Miami artist Mark Diamond makes photographs the way he spins stories: expansively; overlooking not the slightest detail; layering and then layering some more.
He’ll start telling you about one of his ongoing projects, a series of life-size holographic portraits of Native Americans in full tribal regalia, and that sets off a monologue about the historic role of artifacts imbued with magical power, which leads to a spiel about shamanistic rituals involving hallucinogens, which gets him to that famous photograph of our big blue marble, titled Earthrise, shot by an astronaut during the Apollo 8 mission in 1968.
But wait for it — he’ll tie everything together as seamlessly as he does the exhaustive number of images he’ll shoot of one subject, recording from every possible angle and perspective so that later he can painstakingly overlap all of those images and build from them his trippy three-dimensional works.
“That one photograph, that out-of-body view of ourselves from the moon, is said to have done more to invoke environmental consciousness than anything anyone said before it,” Diamond says as he explains the role of the image-maker. “There is a responsibility that artists either accept, or don’t, related to bringing up the general consciousness. This goes back to the idea of the shaman. Somebody has to have a vision and then be able to share that vision to help bring everybody else up to that point of consciousness about something, some idea. I’m not sure soup cans can do it. Or blue dogs. But once in a while you see a piece of art that really takes you there.”
For another of his ongoing projects, he hitches rides on helicopters to create aerial, 3-D photographs of South Florida landmarks, among them Vizcaya, the remaining homes of Stiltsville, Miami Marine Stadium, the Biltmore Hotel, the rising Perez Art Museum Miami. He hopes one day to publish an atlas of Miami, all of the images in 3-D.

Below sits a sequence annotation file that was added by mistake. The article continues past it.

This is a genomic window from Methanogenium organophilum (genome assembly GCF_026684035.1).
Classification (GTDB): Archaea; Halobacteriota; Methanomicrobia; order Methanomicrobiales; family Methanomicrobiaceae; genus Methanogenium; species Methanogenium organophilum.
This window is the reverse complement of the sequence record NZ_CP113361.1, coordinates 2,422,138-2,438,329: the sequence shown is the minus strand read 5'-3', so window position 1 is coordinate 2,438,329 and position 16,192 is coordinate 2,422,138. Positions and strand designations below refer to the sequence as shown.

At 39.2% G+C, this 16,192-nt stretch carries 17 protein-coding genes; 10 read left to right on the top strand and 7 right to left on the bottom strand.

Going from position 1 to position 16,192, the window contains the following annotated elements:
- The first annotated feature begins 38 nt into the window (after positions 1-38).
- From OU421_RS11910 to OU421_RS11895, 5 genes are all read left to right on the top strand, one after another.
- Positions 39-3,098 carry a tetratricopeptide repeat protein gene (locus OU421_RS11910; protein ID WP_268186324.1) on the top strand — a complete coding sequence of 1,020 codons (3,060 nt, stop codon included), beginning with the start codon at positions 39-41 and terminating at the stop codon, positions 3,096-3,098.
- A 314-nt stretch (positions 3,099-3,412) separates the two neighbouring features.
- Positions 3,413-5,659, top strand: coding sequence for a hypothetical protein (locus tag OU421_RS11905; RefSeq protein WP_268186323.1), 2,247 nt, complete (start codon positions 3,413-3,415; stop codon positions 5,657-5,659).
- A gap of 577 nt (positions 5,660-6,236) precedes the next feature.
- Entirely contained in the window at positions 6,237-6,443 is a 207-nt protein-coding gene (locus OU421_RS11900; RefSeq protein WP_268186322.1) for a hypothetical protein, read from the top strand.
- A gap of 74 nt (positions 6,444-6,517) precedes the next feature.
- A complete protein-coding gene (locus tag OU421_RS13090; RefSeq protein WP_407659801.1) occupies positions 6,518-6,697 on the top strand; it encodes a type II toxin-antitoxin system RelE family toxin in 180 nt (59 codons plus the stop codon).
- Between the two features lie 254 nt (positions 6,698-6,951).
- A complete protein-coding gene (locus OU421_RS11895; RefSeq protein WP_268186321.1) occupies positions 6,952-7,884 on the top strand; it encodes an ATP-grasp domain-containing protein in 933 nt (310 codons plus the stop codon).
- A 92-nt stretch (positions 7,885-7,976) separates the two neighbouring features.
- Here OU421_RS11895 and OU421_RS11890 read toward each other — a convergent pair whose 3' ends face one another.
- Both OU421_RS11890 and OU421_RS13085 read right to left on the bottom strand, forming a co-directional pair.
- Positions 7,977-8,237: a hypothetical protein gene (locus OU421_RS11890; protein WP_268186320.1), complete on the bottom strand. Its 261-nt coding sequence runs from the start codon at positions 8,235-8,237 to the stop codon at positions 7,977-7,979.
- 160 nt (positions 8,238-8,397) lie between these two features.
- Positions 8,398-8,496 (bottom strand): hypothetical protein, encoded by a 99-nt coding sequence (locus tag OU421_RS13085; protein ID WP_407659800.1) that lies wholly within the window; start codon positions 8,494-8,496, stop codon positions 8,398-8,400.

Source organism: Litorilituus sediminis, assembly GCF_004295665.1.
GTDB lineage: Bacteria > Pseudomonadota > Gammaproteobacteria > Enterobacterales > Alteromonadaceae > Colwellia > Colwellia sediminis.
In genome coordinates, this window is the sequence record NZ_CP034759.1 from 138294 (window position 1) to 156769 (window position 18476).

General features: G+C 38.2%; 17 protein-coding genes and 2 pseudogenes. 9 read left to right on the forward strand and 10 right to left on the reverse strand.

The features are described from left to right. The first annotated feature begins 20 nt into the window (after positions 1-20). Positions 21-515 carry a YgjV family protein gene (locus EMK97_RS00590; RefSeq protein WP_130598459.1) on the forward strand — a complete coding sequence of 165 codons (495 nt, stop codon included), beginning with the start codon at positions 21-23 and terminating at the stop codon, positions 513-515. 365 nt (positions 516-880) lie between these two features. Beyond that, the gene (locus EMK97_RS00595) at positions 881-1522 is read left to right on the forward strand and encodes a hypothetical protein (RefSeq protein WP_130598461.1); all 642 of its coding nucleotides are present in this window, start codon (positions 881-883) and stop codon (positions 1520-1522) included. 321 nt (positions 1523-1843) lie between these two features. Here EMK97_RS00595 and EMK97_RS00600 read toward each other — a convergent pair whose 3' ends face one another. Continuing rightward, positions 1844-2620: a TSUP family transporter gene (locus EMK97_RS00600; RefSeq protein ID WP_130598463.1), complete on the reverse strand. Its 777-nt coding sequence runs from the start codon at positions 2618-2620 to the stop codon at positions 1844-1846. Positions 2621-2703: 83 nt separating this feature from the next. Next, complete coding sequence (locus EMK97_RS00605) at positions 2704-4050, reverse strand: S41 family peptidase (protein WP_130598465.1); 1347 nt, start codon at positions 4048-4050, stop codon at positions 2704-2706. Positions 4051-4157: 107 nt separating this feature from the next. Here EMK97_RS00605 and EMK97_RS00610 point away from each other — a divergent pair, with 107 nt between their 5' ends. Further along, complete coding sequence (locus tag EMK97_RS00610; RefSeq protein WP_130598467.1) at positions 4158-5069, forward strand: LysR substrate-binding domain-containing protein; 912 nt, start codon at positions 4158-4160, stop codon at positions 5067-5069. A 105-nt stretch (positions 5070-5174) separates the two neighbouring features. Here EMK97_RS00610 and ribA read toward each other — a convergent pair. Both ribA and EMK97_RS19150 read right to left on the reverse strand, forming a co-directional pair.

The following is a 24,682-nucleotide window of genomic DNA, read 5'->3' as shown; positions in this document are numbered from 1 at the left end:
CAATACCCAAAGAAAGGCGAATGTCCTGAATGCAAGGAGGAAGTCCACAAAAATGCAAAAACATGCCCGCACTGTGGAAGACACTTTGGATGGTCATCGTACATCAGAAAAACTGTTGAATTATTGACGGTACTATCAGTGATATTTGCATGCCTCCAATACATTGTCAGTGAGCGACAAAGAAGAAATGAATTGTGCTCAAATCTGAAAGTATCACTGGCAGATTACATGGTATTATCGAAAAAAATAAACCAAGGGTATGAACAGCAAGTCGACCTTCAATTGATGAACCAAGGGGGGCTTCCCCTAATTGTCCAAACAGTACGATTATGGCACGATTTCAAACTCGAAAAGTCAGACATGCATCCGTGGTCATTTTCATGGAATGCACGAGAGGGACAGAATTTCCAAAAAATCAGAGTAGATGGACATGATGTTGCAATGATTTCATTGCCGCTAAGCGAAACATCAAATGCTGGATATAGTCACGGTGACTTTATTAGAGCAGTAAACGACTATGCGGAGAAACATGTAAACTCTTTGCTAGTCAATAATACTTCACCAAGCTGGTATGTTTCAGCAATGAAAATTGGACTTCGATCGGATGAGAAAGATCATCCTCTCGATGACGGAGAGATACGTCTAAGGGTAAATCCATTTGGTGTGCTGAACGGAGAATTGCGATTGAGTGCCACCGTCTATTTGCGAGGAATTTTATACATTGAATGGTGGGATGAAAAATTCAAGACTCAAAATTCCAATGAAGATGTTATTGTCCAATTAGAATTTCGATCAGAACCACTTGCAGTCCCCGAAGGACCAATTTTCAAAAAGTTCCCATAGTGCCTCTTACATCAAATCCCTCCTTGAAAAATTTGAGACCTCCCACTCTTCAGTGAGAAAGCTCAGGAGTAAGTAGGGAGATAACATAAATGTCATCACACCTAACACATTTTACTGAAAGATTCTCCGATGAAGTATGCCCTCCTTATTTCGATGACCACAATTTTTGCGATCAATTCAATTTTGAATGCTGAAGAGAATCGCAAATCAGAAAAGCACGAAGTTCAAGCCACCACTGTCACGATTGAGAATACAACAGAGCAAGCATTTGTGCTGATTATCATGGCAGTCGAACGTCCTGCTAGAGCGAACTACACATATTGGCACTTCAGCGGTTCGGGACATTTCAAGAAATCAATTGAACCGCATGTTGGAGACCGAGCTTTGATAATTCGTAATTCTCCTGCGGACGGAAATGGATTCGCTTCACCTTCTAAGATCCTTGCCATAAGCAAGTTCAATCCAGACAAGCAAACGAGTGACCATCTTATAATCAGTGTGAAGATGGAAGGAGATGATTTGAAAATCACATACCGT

“The majority of the population has stereo binocular vision. We see the world around us in three dimensions. That’s what’s normal,” says Diamond, 56, whose shoulder-length hair is usually kept in check by a backwards Kangol beret.
“What’s not normal is a two-dimensional photograph or painting. That’s an abstraction of reality. We have learned to interpolate the information we are given in a two-dimensional image. But there’s the story of the aboriginals who were given Polaroid photos of family members and friends and they didn’t understand what these images were because they hadn’t learned to extract from these two-dimensional representations what they were so familiar with in three dimensions.”
Diamond not only creates his own artworks in 3-D, but often is commissioned to document the works of others in the format.
“I think a two-dimensional photograph of a sculpture or of an art installation, even of a building, because architecture can be seen as monumental sculpture, is a type of art crime because you aren’t learning anything about the work’s volume in space. From the advent of photography, there was a desire to mimic what we see in three dimensions. Today, 3-D films and cellphones and point-and-shoot cameras that capture 3-D are getting more and more popular, but 3-D photographs go back to the 1850s. Representing an image the way we actually see it in reality is something people have been interested in doing for a very long time.”